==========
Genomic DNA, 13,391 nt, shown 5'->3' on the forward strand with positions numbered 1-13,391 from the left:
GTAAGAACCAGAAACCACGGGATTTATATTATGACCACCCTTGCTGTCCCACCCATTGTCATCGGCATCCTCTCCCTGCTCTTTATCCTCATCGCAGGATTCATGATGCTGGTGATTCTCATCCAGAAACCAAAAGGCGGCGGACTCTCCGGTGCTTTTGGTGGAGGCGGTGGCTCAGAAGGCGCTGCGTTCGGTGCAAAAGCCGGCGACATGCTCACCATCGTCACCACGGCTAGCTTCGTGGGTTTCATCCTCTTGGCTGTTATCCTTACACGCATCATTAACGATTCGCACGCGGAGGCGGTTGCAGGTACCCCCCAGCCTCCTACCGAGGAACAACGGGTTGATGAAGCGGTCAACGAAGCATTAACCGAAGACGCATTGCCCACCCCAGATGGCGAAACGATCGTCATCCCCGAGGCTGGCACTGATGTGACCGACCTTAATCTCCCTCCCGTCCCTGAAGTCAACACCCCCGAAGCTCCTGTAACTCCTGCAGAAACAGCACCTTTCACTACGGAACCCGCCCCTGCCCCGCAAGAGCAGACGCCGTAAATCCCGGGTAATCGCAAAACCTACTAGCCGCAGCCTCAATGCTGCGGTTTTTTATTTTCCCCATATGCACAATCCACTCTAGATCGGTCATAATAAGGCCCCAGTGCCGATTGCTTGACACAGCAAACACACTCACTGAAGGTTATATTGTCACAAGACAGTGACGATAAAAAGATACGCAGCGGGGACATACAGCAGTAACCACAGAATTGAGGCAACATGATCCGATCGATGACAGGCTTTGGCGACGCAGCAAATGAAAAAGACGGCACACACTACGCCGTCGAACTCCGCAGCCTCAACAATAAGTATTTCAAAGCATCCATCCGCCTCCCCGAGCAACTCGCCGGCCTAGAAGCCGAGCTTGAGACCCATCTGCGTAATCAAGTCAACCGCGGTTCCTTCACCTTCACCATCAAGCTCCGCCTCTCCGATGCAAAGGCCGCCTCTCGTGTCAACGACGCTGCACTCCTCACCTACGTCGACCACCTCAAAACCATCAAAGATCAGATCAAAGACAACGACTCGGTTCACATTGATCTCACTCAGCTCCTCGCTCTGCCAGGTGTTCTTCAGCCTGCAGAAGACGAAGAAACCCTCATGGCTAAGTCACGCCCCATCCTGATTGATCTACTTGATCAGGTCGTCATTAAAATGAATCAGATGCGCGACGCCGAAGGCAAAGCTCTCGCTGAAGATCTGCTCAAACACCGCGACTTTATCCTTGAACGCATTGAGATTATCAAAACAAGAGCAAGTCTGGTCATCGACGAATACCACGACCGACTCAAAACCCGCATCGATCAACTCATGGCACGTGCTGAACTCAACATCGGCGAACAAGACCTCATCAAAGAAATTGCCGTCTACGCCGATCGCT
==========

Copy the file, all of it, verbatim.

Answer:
Genomic DNA, 13,391 nt, shown 5'->3' on the forward strand with positions numbered 1-13,391 from the left:
GTAAGAACCAGAAACCACGGGATTTATATTATGACCACCCTTGCTGTCCCACCCATTGTCATCGGCATCCTCTCCCTGCTCTTTATCCTCATCGCAGGATTCATGATGCTGGTGATTCTCATCCAGAAACCAAAAGGCGGCGGACTCTCCGGTGCTTTTGGTGGAGGCGGTGGCTCAGAAGGCGCTGCGTTCGGTGCAAAAGCCGGCGACATGCTCACCATCGTCACCACGGCTAGCTTCGTGGGTTTCATCCTCTTGGCTGTTATCCTTACACGCATCATTAACGATTCGCACGCGGAGGCGGTTGCAGGTACCCCCCAGCCTCCTACCGAGGAACAACGGGTTGATGAAGCGGTCAACGAAGCATTAACCGAAGACGCATTGCCCACCCCAGATGGCGAAACGATCGTCATCCCCGAGGCTGGCACTGATGTGACCGACCTTAATCTCCCTCCCGTCCCTGAAGTCAACACCCCCGAAGCTCCTGTAACTCCTGCAGAAACAGCACCTTTCACTACGGAACCCGCCCCTGCCCCGCAAGAGCAGACGCCGTAAATCCCGGGTAATCGCAAAACCTACTAGCCGCAGCCTCAATGCTGCGGTTTTTTATTTTCCCCATATGCACAATCCACTCTAGATCGGTCATAATAAGGCCCCAGTGCCGATTGCTTGACACAGCAAACACACTCACTGAAGGTTATATTGTCACAAGACAGTGACGATAAAAAGATACGCAGCGGGGACATACAGCAGTAACCACAGAATTGAGGCAACATGATCCGATCGATGACAGGCTTTGGCGACGCAGCAAATGAAAAAGACGGCACACACTACGCCGTCGAACTCCGCAGCCTCAACAATAAGTATTTCAAAGCATCCATCCGCCTCCCCGAGCAACTCGCCGGCCTAGAAGCCGAGCTTGAGACCCATCTGCGTAATCAAGTCAACCGCGGTTCCTTCACCTTCACCATCAAGCTCCGCCTCTCCGATGCAAAGGCCGCCTCTCGTGTCAACGACGCTGCACTCCTCACCTACGTCGACCACCTCAAAACCATCAAAGATCAGATCAAAGACAACGACTCGGTTCACATTGATCTCACTCAGCTCCTCGCTCTGCCAGGTGTTCTTCAGCCTGCAGAAGACGAAGAAACCCTCATGGCTAAGTCACGCCCCATCCTGATTGATCTACTTGATCAGGTCGTCATTAAAATGAATCAGATGCGCGACGCCGAAGGCAAAGCTCTCGCTGAAGATCTGCTCAAACACCGCGACTTTATCCTTGAACGCATTGAGATTATCAAAACAAGAGCAAGTCTGGTCATCGACGAATACCACGACCGACTCAAAACCCGCATCGATCAACTCATGGCACGTGCTGAACTCAACATCGGCGAACAAGACCTCATCAAAGAAATTGCCGTCTACGCCGATCGCT